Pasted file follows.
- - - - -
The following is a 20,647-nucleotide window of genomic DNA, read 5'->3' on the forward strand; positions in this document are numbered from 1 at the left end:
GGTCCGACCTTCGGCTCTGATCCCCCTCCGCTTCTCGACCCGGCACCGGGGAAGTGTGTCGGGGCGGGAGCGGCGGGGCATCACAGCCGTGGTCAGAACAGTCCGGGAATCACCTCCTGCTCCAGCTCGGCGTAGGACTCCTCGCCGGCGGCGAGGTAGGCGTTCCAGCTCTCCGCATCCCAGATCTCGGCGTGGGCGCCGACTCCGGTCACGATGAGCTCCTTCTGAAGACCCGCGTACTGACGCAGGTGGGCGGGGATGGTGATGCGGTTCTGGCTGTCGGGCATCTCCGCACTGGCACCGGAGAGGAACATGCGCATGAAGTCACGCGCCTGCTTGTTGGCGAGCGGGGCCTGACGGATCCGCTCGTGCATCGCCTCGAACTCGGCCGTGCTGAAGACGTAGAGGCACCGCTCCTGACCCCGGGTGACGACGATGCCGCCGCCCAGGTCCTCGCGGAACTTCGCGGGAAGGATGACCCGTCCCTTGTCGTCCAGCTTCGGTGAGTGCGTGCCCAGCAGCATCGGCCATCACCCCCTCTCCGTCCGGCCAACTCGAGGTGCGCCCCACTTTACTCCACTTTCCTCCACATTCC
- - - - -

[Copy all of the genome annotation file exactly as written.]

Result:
The following is a 20,647-nucleotide window of genomic DNA, read 5'->3' on the forward strand; positions in this document are numbered from 1 at the left end:
GGTCCGACCTTCGGCTCTGATCCCCCTCCGCTTCTCGACCCGGCACCGGGGAAGTGTGTCGGGGCGGGAGCGGCGGGGCATCACAGCCGTGGTCAGAACAGTCCGGGAATCACCTCCTGCTCCAGCTCGGCGTAGGACTCCTCGCCGGCGGCGAGGTAGGCGTTCCAGCTCTCCGCATCCCAGATCTCGGCGTGGGCGCCGACTCCGGTCACGATGAGCTCCTTCTGAAGACCCGCGTACTGACGCAGGTGGGCGGGGATGGTGATGCGGTTCTGGCTGTCGGGCATCTCCGCACTGGCACCGGAGAGGAACATGCGCATGAAGTCACGCGCCTGCTTGTTGGCGAGCGGGGCCTGACGGATCCGCTCGTGCATCGCCTCGAACTCGGCCGTGCTGAAGACGTAGAGGCACCGCTCCTGACCCCGGGTGACGACGATGCCGCCGCCCAGGTCCTCGCGGAACTTCGCGGGAAGGATGACCCGTCCCTTGTCGTCCAGCTTCGGTGAGTGCGTGCCCAGCAGCATCGGCCATCACCCCCTCTCCGTCCGGCCAACTCGAGGTGCGCCCCACTTTACTCCACTTTCCTCCACATTCC